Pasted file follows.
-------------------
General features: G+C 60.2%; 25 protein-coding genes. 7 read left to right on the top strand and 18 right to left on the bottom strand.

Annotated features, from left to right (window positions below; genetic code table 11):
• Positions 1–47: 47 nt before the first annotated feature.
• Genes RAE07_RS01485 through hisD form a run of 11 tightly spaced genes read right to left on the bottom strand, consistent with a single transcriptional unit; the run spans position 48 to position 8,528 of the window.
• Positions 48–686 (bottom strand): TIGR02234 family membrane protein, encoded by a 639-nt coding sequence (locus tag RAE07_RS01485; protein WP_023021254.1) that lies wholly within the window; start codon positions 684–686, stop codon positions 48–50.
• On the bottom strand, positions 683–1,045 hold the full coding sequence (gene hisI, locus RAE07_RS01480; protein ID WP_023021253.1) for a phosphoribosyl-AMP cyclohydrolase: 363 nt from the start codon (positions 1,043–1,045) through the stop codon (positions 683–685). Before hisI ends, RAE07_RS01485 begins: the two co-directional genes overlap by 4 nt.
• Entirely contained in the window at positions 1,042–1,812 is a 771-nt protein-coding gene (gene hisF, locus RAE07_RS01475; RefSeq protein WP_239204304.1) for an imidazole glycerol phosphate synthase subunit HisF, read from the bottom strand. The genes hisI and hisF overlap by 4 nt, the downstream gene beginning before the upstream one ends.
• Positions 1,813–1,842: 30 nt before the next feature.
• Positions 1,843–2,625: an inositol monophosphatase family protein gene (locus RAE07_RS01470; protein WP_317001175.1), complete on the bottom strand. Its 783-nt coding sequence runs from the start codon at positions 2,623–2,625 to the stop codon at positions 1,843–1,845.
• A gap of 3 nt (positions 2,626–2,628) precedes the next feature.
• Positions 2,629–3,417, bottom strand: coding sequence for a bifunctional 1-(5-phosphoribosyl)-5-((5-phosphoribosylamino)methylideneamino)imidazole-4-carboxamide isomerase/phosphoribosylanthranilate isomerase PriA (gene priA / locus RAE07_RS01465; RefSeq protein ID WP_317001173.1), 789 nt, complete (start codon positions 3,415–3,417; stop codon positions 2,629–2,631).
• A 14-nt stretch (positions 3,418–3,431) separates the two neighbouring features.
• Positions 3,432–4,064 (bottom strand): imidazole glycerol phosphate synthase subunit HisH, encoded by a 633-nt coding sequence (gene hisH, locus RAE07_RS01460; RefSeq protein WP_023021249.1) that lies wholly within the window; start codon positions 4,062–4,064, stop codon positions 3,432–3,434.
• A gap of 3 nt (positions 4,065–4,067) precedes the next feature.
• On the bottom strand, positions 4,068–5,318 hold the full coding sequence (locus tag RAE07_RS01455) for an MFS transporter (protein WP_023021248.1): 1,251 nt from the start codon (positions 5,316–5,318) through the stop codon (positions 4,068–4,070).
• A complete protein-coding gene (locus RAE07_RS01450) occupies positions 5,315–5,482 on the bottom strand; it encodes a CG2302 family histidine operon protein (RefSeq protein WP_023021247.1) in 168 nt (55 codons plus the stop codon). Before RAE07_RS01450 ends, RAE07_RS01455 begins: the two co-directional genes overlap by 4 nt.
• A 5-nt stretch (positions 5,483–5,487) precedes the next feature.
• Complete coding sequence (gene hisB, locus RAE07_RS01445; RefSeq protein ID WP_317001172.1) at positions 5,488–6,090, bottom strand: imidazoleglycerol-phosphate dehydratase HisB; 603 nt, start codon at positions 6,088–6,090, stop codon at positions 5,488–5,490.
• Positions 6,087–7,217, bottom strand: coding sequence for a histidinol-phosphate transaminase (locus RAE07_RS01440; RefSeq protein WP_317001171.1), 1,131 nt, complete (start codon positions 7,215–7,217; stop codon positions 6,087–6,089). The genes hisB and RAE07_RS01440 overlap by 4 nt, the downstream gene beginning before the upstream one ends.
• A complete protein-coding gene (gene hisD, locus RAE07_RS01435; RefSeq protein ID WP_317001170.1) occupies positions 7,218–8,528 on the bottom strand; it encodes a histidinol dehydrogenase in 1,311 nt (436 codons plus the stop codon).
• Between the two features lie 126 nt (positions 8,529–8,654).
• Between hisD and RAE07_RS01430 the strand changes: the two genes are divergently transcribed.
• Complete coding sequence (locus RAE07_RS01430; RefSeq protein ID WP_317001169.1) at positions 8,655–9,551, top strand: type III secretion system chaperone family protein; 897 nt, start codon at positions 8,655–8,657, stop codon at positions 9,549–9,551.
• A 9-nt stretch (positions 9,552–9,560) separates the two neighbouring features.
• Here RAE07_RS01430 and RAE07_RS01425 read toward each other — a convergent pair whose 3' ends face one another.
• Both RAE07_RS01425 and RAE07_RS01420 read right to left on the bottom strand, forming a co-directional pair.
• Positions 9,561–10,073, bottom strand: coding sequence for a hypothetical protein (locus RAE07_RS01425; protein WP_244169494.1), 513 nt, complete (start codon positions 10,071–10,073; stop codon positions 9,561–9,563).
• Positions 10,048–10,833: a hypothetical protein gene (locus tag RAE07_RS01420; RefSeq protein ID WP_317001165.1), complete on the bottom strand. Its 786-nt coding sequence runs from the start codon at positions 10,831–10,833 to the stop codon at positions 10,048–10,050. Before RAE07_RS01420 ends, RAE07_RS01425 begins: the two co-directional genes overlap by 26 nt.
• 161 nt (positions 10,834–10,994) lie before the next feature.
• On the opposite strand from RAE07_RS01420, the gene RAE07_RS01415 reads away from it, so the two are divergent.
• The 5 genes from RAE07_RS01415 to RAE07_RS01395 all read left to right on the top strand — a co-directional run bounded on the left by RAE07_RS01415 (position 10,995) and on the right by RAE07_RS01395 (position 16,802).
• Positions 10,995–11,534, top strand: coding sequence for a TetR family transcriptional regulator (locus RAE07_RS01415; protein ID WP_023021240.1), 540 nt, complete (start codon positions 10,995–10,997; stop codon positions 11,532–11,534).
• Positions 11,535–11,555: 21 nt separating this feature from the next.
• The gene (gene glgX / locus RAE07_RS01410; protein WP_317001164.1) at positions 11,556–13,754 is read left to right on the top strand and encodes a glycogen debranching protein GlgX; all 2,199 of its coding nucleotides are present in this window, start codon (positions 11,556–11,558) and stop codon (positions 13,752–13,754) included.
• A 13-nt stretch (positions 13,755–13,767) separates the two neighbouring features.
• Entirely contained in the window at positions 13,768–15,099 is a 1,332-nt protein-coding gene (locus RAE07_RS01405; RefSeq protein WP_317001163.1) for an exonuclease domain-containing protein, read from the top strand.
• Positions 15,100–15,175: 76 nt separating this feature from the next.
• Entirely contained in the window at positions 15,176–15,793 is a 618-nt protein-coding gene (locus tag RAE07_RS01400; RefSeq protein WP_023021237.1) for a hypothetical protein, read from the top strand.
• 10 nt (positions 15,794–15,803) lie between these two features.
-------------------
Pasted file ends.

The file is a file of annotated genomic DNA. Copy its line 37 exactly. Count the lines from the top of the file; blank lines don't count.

• Positions 15,100–15,175: 76 nt separating this feature from the next.